Diane has developed a passion for natural dyeing—in addition to sewing, pattern making, etc. She first encountered natural dyeing with indigo during our workshop at Shakerag in 2012. Her experience there with the renowned dyer Michel Garcia left a lasting impression. Last summer, while our entire company was writing a 10-year vision, Diane wrote that she envisioned a natural dye house here at The Factory and volunteered herself as the head dye master after her retirement.


After that simple act of writing our vision, the dye house miraculously began to take shape.

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Friend, inspiration, and collaborator Anna Maria Horner has been featured on our Journal several times. She is a multi-talented woman fluent in more than one creative medium, from her imaginative books and fabric design to fine art. Natalie and Anna Maria’s friendship has only continued to grow as they connect over everything from food and family, to sewing and gardening.

Since we last featured Anna Maria on our Journal, she has added child number seven to her large and happy home. She, her husband Jeff, and their children (aged 1 to 22) live on two acres of land in Nashville, Tennessee. Anna Maria’s ability to balance her life as a mother and entrepreneur is truly remarkable.


Having collaborated with Anna Maria on garment design (and creation the textile patterns Little Flowers and Little Folks), we are excited to work with her once again during an upcoming weekend workshop in Nashville: “Fashion by Hand” with Anna Maria Horner and Natalie Chanin.

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We’ve written before about the importance of color – from a cultural standpoint and a design perspective. At Alabama Chanin, we tend to embrace more muted tones for our design color palette. Muted colors have a reduced intensity, so any saturated color stands out in comparison.  We are drawn toward natural tones and some of our fabrics are colored with natural dyes to create rich, pure shades of color.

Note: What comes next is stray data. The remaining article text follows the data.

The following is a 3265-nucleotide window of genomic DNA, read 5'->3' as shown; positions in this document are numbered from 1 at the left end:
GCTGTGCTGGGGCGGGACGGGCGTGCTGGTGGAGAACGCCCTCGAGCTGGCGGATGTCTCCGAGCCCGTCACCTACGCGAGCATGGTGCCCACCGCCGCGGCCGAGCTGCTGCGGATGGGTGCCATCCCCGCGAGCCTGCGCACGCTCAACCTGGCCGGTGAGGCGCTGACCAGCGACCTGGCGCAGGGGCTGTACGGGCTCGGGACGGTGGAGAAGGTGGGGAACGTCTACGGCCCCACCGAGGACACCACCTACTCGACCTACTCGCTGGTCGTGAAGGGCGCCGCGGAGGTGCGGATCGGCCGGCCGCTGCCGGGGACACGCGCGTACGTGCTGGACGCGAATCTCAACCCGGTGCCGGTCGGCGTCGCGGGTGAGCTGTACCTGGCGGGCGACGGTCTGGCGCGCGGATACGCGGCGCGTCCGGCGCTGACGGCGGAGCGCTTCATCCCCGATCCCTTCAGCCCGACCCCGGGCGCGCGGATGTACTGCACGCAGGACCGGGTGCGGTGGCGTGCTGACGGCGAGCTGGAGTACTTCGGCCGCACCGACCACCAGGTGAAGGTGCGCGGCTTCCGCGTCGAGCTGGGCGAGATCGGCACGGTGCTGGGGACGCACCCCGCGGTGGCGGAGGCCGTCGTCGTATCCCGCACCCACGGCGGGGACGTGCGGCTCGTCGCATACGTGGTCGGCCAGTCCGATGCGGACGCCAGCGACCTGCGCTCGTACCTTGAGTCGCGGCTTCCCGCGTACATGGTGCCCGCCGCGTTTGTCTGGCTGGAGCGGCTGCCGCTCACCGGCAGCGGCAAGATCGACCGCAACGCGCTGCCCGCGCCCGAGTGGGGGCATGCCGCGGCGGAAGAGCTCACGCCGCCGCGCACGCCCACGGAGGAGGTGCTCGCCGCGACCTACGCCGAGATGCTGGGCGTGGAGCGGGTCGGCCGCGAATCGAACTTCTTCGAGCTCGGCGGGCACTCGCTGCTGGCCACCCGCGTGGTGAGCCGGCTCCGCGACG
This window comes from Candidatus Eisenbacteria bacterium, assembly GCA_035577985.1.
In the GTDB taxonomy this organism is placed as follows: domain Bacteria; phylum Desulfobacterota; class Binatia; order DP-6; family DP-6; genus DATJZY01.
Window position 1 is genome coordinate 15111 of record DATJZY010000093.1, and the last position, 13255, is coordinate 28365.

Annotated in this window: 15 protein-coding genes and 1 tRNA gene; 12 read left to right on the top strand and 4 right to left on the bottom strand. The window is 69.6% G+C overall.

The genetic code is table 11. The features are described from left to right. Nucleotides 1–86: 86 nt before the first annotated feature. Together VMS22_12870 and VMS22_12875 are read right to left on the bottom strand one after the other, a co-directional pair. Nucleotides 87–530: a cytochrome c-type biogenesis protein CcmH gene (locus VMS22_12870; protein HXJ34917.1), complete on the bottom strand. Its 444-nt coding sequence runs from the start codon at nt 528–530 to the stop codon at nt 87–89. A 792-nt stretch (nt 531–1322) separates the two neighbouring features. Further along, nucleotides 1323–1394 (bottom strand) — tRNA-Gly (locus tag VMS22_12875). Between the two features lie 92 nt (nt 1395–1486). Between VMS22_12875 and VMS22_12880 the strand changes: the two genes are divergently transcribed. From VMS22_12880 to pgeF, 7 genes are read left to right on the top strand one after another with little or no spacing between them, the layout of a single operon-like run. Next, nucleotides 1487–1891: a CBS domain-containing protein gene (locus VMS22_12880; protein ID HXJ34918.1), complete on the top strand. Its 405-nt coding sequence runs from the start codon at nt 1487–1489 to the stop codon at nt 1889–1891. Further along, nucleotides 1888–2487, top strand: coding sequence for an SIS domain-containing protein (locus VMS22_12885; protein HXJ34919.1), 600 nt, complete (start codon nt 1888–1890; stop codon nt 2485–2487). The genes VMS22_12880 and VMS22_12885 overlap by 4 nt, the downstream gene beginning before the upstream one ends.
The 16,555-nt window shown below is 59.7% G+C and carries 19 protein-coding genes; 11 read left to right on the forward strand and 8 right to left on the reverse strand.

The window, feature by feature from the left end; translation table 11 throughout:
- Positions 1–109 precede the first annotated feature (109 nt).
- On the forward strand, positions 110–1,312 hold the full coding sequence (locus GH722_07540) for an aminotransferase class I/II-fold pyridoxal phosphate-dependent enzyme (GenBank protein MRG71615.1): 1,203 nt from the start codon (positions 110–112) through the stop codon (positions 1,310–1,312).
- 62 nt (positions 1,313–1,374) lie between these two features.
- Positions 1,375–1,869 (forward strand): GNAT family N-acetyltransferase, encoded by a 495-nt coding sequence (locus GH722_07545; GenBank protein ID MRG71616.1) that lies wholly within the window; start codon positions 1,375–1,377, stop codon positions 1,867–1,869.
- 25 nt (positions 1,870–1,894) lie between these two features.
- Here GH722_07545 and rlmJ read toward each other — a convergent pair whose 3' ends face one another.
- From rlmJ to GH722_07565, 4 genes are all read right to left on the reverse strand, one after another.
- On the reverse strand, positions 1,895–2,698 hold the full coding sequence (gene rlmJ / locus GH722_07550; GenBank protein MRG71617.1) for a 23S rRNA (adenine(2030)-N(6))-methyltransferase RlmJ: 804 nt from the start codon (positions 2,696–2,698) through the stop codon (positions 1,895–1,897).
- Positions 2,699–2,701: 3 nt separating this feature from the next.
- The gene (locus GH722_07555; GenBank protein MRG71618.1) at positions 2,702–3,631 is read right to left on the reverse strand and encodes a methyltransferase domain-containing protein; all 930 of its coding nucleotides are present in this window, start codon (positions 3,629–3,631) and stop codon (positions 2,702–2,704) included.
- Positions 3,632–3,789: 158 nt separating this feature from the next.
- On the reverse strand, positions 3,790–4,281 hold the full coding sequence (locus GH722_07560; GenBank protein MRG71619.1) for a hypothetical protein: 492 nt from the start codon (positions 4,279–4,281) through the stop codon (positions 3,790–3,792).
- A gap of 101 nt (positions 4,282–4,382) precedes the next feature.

When it comes to individual style, our feelings about color can be personal; a color can make you feel happy or sad, energetic or depressed. Colors can transmit mood, thought, and feeling. When discussing the best way to exhibit the color options for our DIY projects, Olivia – a member of our design team – suggested that we approach the display as an art project. The result of her work, this wrapped canvas, is beautiful, simple, and focuses the viewer’s attention directly on color. Anything else you take from this, like your thoughts on color, is personal.


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After launching our Swatch of the Month Club in January, we received several requests for a more accessible way to sample a variety of our techniques before investing in a club membership. Our commitment to listening to your feedback and, in turn, giving better service, led us to create the Starter Sewing Kit.

Our Starter Sewing Kit includes three 10” x 16” pieces of organic cotton jersey: one un-stenciled piece for your bottom layer in Black, and two additional 10” x 16” pieces in Slate and Twilight. The Slate fabric is painted on the wrong side—for use as appliqué. Use the stenciled Twilight piece for your top layer, suitable for reverse appliqué.